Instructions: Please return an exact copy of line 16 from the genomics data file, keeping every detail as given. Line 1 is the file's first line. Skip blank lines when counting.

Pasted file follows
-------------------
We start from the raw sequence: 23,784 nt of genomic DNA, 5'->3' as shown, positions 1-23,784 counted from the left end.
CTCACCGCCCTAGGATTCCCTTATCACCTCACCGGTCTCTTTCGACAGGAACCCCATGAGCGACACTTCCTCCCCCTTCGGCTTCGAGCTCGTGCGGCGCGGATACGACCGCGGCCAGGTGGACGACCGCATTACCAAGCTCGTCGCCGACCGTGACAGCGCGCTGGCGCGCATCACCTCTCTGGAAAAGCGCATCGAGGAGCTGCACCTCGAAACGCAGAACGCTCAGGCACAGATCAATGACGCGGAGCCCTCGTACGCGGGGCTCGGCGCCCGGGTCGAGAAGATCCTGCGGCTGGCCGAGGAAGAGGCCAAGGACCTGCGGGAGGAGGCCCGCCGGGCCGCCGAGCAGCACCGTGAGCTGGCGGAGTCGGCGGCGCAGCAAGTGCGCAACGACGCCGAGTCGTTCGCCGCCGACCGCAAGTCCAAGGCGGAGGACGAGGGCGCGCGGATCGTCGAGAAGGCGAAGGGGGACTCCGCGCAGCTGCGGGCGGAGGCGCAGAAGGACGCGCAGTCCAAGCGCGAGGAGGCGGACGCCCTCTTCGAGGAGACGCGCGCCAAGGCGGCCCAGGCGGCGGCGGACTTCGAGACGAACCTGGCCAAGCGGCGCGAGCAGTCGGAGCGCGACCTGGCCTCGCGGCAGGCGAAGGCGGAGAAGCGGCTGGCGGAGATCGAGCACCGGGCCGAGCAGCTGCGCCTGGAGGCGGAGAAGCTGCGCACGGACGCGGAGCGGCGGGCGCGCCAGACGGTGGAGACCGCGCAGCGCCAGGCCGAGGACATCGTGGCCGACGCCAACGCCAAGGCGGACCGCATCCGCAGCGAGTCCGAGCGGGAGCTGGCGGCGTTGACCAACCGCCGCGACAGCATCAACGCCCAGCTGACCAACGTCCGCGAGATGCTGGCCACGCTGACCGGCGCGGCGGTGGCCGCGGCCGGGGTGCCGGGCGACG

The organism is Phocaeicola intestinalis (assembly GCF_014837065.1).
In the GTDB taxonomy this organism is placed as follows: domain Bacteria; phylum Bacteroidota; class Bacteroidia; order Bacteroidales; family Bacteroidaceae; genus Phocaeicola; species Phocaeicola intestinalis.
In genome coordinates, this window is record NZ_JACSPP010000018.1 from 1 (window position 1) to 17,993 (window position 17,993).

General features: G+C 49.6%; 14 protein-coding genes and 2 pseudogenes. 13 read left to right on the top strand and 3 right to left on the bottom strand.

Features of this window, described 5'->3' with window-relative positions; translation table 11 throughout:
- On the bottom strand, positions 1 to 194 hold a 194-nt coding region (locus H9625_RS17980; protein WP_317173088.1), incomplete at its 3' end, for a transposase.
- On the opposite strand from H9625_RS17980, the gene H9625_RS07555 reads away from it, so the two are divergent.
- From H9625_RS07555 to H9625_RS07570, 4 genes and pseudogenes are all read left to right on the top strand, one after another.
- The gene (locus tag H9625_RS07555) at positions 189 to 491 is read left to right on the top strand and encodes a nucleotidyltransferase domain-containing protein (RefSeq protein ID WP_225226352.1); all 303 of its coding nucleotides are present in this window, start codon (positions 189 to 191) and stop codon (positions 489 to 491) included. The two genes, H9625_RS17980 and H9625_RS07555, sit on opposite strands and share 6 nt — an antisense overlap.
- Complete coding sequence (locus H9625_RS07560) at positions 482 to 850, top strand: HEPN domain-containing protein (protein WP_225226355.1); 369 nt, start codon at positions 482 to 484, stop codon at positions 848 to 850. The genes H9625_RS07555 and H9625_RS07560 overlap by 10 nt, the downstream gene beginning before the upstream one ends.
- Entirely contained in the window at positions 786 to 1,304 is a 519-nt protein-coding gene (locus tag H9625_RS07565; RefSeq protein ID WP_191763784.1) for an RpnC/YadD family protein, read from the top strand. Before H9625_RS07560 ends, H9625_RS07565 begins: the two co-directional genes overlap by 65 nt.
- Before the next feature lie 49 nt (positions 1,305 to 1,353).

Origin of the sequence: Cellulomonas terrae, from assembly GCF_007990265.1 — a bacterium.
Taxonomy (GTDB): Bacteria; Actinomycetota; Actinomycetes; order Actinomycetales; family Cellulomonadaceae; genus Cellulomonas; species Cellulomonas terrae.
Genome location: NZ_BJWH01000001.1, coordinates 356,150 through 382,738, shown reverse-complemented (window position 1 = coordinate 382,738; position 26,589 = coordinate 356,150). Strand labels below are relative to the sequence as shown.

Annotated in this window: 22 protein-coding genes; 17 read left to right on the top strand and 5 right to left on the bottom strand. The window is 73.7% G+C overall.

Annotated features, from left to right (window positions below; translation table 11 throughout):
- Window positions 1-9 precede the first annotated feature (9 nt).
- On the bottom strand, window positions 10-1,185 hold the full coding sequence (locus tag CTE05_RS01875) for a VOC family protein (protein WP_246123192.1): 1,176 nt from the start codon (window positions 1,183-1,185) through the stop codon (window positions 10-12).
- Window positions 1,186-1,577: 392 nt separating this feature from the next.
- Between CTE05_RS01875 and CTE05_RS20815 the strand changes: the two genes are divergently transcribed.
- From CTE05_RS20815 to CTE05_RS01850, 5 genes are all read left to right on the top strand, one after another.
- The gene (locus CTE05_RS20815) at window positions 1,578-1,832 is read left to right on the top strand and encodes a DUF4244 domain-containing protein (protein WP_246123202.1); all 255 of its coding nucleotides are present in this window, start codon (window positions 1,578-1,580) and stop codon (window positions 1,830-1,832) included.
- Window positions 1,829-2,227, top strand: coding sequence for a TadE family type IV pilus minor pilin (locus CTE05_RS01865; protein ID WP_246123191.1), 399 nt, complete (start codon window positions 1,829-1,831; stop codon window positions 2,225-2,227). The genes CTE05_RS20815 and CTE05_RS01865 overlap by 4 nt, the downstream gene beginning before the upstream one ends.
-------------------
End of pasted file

Taxonomy (GTDB): Bacteria; Actinomycetota; Actinomycetes; order Actinomycetales; family Cellulomonadaceae; genus Cellulomonas; species Cellulomonas terrae.